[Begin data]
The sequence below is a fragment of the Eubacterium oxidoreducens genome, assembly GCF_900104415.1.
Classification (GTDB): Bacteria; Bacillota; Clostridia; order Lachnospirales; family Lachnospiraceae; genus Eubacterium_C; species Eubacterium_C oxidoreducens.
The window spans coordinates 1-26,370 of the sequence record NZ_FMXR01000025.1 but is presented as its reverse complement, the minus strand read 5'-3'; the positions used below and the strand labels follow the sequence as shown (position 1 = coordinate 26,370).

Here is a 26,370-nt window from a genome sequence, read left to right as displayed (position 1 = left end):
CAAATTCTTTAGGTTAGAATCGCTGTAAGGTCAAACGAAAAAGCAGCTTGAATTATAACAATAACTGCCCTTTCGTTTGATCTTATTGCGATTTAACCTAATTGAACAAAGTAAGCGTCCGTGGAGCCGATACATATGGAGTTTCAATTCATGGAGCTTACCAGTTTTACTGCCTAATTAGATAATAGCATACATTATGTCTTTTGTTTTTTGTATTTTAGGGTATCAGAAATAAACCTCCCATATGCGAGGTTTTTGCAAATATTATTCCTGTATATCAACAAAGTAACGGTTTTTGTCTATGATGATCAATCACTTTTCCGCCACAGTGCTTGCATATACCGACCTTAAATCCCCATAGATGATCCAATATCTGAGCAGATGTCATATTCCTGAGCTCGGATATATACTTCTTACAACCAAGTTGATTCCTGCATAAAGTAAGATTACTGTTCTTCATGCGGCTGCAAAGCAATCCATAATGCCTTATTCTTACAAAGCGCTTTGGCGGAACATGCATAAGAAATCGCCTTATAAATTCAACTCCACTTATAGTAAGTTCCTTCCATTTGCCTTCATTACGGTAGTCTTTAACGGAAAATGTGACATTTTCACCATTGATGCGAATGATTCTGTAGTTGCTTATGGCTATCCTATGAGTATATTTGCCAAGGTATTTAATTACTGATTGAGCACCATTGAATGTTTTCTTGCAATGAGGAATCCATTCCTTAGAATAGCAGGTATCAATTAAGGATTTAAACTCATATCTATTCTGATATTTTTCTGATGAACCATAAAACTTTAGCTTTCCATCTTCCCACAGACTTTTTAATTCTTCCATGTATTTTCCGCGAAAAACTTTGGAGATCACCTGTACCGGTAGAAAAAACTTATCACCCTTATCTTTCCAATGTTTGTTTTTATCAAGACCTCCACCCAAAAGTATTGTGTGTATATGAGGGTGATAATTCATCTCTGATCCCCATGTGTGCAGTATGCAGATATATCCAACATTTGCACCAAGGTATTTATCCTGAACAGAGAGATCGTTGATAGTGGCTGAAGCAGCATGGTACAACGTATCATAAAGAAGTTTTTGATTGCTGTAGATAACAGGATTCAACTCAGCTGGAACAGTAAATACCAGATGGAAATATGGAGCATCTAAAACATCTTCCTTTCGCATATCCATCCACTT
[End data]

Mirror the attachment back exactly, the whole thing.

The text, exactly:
The sequence below is a fragment of the Eubacterium oxidoreducens genome, assembly GCF_900104415.1.
Classification (GTDB): Bacteria; Bacillota; Clostridia; order Lachnospirales; family Lachnospiraceae; genus Eubacterium_C; species Eubacterium_C oxidoreducens.
The window spans coordinates 1-26,370 of the sequence record NZ_FMXR01000025.1 but is presented as its reverse complement, the minus strand read 5'-3'; the positions used below and the strand labels follow the sequence as shown (position 1 = coordinate 26,370).

Here is a 26,370-nt window from a genome sequence, read left to right as displayed (position 1 = left end):
CAAATTCTTTAGGTTAGAATCGCTGTAAGGTCAAACGAAAAAGCAGCTTGAATTATAACAATAACTGCCCTTTCGTTTGATCTTATTGCGATTTAACCTAATTGAACAAAGTAAGCGTCCGTGGAGCCGATACATATGGAGTTTCAATTCATGGAGCTTACCAGTTTTACTGCCTAATTAGATAATAGCATACATTATGTCTTTTGTTTTTTGTATTTTAGGGTATCAGAAATAAACCTCCCATATGCGAGGTTTTTGCAAATATTATTCCTGTATATCAACAAAGTAACGGTTTTTGTCTATGATGATCAATCACTTTTCCGCCACAGTGCTTGCATATACCGACCTTAAATCCCCATAGATGATCCAATATCTGAGCAGATGTCATATTCCTGAGCTCGGATATATACTTCTTACAACCAAGTTGATTCCTGCATAAAGTAAGATTACTGTTCTTCATGCGGCTGCAAAGCAATCCATAATGCCTTATTCTTACAAAGCGCTTTGGCGGAACATGCATAAGAAATCGCCTTATAAATTCAACTCCACTTATAGTAAGTTCCTTCCATTTGCCTTCATTACGGTAGTCTTTAACGGAAAATGTGACATTTTCACCATTGATGCGAATGATTCTGTAGTTGCTTATGGCTATCCTATGAGTATATTTGCCAAGGTATTTAATTACTGATTGAGCACCATTGAATGTTTTCTTGCAATGAGGAATCCATTCCTTAGAATAGCAGGTATCAATTAAGGATTTAAACTCATATCTATTCTGATATTTTTCTGATGAACCATAAAACTTTAGCTTTCCATCTTCCCACAGACTTTTTAATTCTTCCATGTATTTTCCGCGAAAAACTTTGGAGATCACCTGTACCGGTAGAAAAAACTTATCACCCTTATCTTTCCAATGTTTGTTTTTATCAAGACCTCCACCCAAAAGTATTGTGTGTATATGAGGGTGATAATTCATCTCTGATCCCCATGTGTGCAGTATGCAGATATATCCAACATTTGCACCAAGGTATTTATCCTGAACAGAGAGATCGTTGATAGTGGCTGAAGCAGCATGGTACAACGTATCATAAAGAAGTTTTTGATTGCTGTAGATAACAGGATTCAACTCAGCTGGAACAGTAAATACCAGATGGAAATATGGAGCATCTAAAACATCTTCCTTTCGCATATCCATCCACTT